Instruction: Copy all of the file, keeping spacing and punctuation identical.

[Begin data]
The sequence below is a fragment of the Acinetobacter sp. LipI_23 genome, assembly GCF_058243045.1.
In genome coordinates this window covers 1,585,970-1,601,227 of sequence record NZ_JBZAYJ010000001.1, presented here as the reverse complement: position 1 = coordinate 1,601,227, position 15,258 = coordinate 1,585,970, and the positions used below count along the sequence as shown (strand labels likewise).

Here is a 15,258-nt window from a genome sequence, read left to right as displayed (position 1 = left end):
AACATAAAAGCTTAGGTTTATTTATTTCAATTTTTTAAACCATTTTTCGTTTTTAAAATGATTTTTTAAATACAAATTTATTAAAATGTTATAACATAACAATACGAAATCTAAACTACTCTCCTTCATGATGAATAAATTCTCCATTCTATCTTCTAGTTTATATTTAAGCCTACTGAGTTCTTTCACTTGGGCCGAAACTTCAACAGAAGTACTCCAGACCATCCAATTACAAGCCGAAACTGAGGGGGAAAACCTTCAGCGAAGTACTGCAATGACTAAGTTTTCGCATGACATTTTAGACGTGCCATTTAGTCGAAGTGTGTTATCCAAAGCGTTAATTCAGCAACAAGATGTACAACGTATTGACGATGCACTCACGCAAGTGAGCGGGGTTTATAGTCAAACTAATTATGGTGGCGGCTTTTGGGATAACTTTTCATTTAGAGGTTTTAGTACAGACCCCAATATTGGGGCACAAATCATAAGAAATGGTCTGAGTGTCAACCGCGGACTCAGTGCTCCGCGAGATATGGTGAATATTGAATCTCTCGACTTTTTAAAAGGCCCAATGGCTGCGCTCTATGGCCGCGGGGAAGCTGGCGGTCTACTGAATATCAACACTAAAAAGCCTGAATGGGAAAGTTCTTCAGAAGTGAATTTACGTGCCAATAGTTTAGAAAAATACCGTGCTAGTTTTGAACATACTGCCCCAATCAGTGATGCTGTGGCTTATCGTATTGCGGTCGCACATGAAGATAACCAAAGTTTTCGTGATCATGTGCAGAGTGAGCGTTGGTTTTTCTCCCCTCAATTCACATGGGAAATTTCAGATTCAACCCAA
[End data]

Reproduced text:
The sequence below is a fragment of the Acinetobacter sp. LipI_23 genome, assembly GCF_058243045.1.
In genome coordinates this window covers 1,585,970-1,601,227 of sequence record NZ_JBZAYJ010000001.1, presented here as the reverse complement: position 1 = coordinate 1,601,227, position 15,258 = coordinate 1,585,970, and the positions used below count along the sequence as shown (strand labels likewise).

Here is a 15,258-nt window from a genome sequence, read left to right as displayed (position 1 = left end):
AACATAAAAGCTTAGGTTTATTTATTTCAATTTTTTAAACCATTTTTCGTTTTTAAAATGATTTTTTAAATACAAATTTATTAAAATGTTATAACATAACAATACGAAATCTAAACTACTCTCCTTCATGATGAATAAATTCTCCATTCTATCTTCTAGTTTATATTTAAGCCTACTGAGTTCTTTCACTTGGGCCGAAACTTCAACAGAAGTACTCCAGACCATCCAATTACAAGCCGAAACTGAGGGGGAAAACCTTCAGCGAAGTACTGCAATGACTAAGTTTTCGCATGACATTTTAGACGTGCCATTTAGTCGAAGTGTGTTATCCAAAGCGTTAATTCAGCAACAAGATGTACAACGTATTGACGATGCACTCACGCAAGTGAGCGGGGTTTATAGTCAAACTAATTATGGTGGCGGCTTTTGGGATAACTTTTCATTTAGAGGTTTTAGTACAGACCCCAATATTGGGGCACAAATCATAAGAAATGGTCTGAGTGTCAACCGCGGACTCAGTGCTCCGCGAGATATGGTGAATATTGAATCTCTCGACTTTTTAAAAGGCCCAATGGCTGCGCTCTATGGCCGCGGGGAAGCTGGCGGTCTACTGAATATCAACACTAAAAAGCCTGAATGGGAAAGTTCTTCAGAAGTGAATTTACGTGCCAATAGTTTAGAAAAATACCGTGCTAGTTTTGAACATACTGCCCCAATCAGTGATGCTGTGGCTTATCGTATTGCGGTCGCACATGAAGATAACCAAAGTTTTCGTGATCATGTGCAGAGTGAGCGTTGGTTTTTCTCCCCTCAATTCACATGGGAAATTTCAGATTCAACCCAA